There is so much information about the mass shooting in Texas. I read one news article about how 8 people in a single family were killed during the Texas shooting at First Baptist Church. It said that one of the child-victims had won an award at the 4-H Club the day before. It was just a small detail. The article didn’t even identify the gender of the child.
This morning I was in a particularly good mood and for some reason this made me think of that child. I thought how happy she must have been to win an award. I imagined the light it must have brought to her face despite the forthcoming darkness that would reign from a hail of bullets the very next day. I thought of her mother, who was also killed, and all the busying mothers do on Saturdays. I imagined her pride and joy in her child’s accomplishment, along with all the ordinary things she did that day.
It seemed strange to associate my happy mood with any aspect of this tragedy – even if it was an event that preceded it. But such are the times we live in when our hearts are expected to endure such unfathomable evil and unimaginable suffering when they were meant for love and mercy. It makes everything feel a little wonky and wayward.
After all, how are we supposed to reconcile this? Do we just move on in our busyness? Do we lose ourselves in sorrow? Do we harden our hearts and seek the sinister? Do we blame, criticize, and cajole to push our politics and preferences in an attempt to bring ‘good’ from this tragedy?
Likely, the response for many includes some version of the above.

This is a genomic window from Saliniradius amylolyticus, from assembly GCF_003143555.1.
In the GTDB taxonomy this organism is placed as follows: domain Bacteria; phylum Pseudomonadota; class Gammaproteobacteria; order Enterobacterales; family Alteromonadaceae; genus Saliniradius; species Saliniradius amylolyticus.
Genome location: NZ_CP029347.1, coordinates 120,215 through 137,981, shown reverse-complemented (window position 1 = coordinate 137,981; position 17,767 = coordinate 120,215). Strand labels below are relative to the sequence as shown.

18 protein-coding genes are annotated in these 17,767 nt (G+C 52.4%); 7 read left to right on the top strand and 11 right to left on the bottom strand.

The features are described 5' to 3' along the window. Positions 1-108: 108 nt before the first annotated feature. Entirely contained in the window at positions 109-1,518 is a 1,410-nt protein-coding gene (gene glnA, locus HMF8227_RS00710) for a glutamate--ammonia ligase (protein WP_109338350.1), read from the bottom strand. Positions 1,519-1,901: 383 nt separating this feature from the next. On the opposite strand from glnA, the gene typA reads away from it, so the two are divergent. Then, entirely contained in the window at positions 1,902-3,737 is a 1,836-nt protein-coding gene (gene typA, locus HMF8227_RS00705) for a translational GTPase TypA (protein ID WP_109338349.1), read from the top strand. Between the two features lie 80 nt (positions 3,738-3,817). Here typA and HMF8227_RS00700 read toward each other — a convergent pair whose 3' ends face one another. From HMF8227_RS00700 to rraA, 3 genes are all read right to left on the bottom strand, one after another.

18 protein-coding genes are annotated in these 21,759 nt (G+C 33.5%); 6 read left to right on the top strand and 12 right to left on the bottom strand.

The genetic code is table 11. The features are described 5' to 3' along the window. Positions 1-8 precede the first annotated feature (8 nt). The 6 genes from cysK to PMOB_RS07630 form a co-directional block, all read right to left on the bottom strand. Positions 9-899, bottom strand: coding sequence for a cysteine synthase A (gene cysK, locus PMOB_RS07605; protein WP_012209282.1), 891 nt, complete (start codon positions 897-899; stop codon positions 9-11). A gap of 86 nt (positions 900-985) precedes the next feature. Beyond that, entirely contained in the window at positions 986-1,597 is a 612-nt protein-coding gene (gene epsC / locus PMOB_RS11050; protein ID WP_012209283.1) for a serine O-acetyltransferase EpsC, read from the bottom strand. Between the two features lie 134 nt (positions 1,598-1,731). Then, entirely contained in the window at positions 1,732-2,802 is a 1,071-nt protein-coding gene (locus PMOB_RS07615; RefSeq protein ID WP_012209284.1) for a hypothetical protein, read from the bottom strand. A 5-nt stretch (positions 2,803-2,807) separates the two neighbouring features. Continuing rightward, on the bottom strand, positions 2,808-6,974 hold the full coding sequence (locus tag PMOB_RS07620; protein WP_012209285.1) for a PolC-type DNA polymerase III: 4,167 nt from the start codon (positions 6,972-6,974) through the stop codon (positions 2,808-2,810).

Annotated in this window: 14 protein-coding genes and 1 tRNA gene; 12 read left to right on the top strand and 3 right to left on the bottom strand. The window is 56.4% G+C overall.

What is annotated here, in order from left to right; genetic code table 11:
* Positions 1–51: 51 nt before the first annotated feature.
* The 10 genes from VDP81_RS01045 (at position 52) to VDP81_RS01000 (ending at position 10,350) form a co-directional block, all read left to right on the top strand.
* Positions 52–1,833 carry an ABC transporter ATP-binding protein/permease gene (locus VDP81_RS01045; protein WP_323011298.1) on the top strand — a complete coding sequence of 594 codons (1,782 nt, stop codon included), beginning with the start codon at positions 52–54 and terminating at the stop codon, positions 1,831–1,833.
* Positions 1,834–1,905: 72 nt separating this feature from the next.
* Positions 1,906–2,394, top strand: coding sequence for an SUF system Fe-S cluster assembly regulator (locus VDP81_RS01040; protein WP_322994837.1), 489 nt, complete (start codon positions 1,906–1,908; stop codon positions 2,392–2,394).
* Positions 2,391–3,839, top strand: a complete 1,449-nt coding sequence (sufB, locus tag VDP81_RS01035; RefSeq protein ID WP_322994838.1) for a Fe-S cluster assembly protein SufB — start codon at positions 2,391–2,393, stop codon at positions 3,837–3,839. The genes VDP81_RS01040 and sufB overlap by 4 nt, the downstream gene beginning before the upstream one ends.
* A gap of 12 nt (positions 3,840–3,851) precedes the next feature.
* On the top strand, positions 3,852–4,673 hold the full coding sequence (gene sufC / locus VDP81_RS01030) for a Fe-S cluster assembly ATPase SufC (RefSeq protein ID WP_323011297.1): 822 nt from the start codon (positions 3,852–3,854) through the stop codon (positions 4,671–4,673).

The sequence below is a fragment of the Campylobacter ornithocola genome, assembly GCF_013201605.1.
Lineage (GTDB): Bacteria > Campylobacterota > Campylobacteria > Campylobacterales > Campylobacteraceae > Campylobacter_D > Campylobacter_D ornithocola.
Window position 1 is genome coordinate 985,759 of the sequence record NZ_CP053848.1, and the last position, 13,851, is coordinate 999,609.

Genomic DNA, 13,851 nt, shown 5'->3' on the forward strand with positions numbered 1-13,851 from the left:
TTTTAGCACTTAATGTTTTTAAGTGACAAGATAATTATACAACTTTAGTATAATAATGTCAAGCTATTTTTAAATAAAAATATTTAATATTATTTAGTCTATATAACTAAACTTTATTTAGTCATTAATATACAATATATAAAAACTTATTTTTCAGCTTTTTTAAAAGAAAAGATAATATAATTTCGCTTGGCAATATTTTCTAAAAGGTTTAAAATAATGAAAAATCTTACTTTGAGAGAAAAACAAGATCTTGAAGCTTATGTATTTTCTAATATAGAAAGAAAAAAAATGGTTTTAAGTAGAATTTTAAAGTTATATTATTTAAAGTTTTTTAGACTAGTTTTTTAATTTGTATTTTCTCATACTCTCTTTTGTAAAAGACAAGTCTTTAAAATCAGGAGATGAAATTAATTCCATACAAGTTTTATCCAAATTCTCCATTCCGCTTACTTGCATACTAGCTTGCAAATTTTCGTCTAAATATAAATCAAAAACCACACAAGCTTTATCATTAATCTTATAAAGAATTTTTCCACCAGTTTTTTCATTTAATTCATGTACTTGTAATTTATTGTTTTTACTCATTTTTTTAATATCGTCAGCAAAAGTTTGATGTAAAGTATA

I didn’t intend to write about it. There is no need to belabor this tragedy by pouring out a litany of raw emotion. Most of us share the same horror, grief, and feelings of helplessness.
Lamenting on how horrific it is, exploring the magnitude of loss and grief, mental illness and gun control, and politics and policies feels cliché. It’s not that these things don’t matter or that the time isn’t right for such discussions. But somehow, all of that feels like a distraction. It takes the humanity out of it.
Our humanity is made to love, create families, cherish children, respect life, and worship God. By all accounts, the victims of this mass shooting seemed to be embracing the best of our humanity.
That’s what I want to remember.
I don’t want to dwell on the evil that must exist to execute such devastation. I don’t think I could ever understand it. It’s an aberration of what we were created for and an abomination that calls into question the evolution of our collective humanity.
I was in a happy mood today.
I don’t say that with any irreverence to this tragedy, but because it made me think of it. It made me think of that child, her family, and how they spent their last full day on earth. They died a dark, undeserved death but they lived the light of humanity reminding us of simple Saturdays, sacred Sundays, and legacies of love that outlive the notoriety of a mass shooting and the hype of such horrors.
For all of us trying to live the best of our creation, that light shines on. Certainly, that makes me happy.
If you are willing to share how you intend to let your light shine as a legacy to those who died while representing the best of our humanity, please comment below. We could all use a little extra happiness right now.
The transition from summer to fall is always difficult for me. September through December is jam-packed with, you know….everything. It starts to wear on my confidence.
Seriously, if I listed it all out, you would be breathing into a paper bag right now. I know because I just wrote about half of the activities here and had to run to the kitchen to look for a bag. Of course, I could only find plastic bags, which seems like a suffocation hazard. So, I decided it would be better to just delete that paragraph and save you all from hyperventilating and searching in futility for a paper bag. Read more →
I got flagged off the other day – not with an actual flag, but with a finger. I don’t know if it was road rage but it was unpleasant.
I didn’t really think people did that anymore. I guess it’s been a long time since anyone showed me their tallest finger.
I was picking up my older son from his first day at a new school and was trying to navigate all the construction and traffic on I-95. I realized I needed to get over one lane and no one would oblige the blinking request of my turn signal. Read more →